MOSCOW, August 2. /TASS/. Together with huge oil and gas export potential the Russian economy has high non-oil and gas export potential, experts polled by TASS believe. Exports of food, information technologies and creative products are among such growth drivers.
Speaking at the headquarters of the office of the director of national intelligence (ODNI) last week, US President Joe Biden recalled the Geneva summit with his Russian counterpart Vladimir Putin and stated that the Russian economy is based exclusively on nuclear weapons and oil resources.
First Deputy Head of the Analytical Center under the Government of the Russian Federation Gleb Pokatovich considers the decline in the Russian budget’s revenues from resources export a trend. "The decline in the share of oil and gas revenues in the federal budget may continue, though not compared to 2020 when it reached the lowest level ever, but more likely as a trend. Looking at the past decade, in 2011-2015 the share of oil and gas revenues amounted to an average of 48.8%, whereas in 2016-2020 it stood at 37.8%, in 2021-2023 it will probably go down to 32-33%," he said.
"The decline in the share of oil and mineral revenues in the budget is a general trend in the long-term prospective. With growth of other non-resource sectors particularly from resources exports the share in the budget will be decreasing. This is definitely inevitable in the long-term prospective," Director of the Centre for Science and Technology Foresight at the Institute for Statistical Studies and Economics of Knowledge of the Russian Higher School of Economics Alexander Chulok agrees.
The issue of food safety is coming to the fore as a result of the pandemic, which is why the agriculture complex might become one of growth drivers with high export potential for the Russian economy, Chulok suggests. However, it is important to make sure that exported goods should have a high transformation rate. "The first growth driver is the use of capacities in agriculture, including resource and export, though with transition to technological modernization, meaning considering technologies that do not depend on climate, advanced-processing technologies. It is very important here not to repeat the mistake with oil. We need a technological upgrade, using the existing resource export areas," he explained.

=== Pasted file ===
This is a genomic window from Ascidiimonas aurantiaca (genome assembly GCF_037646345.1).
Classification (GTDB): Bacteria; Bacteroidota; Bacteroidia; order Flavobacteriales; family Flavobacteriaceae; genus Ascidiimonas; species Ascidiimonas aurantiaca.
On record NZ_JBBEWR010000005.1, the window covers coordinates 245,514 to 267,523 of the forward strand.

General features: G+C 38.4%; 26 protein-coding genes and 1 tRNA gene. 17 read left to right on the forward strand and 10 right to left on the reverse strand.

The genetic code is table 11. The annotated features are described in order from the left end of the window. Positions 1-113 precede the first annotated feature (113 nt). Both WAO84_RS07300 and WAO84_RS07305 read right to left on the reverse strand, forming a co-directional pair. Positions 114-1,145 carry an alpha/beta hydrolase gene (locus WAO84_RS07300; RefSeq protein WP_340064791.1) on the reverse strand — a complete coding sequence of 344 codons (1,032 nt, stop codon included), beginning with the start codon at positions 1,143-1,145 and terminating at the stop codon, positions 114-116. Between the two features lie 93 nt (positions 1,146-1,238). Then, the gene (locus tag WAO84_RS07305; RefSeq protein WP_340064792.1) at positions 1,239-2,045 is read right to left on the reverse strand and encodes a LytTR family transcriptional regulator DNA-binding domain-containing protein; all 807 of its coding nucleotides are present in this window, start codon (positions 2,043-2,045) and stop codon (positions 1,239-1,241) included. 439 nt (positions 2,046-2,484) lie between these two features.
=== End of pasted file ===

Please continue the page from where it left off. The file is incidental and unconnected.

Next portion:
The expert considers the information technologies sector, as well as products of creative industries, another promising non-resource export area. "The second area (also non-resource) is connected with our successes in IT, in information technologies, in the work with client experience, in big data processing. We have a good groundwork here largely due to the fact that we have decent math schools, computer programming schools, everything concerning creativity. In the future creative sectors of the economy may become one of the most intensive in terms of added value. And in this respect the situation with creativity is quite good here. Creativity, ingenuity, the skill to find non-standard approaches, this might be a very good growth driver as well," he said.
Apart from mining sectors and agriculture, the areas of creating new materials, new transport types, information technologies and a number of other fields may become new growth drivers, according to Pokatovich. "Speaking about new growth driers, the issue may be about the technologies of creating new materials, various projects in the area of AI, robotics technology, autonomous driving and hydrogen transport," he said.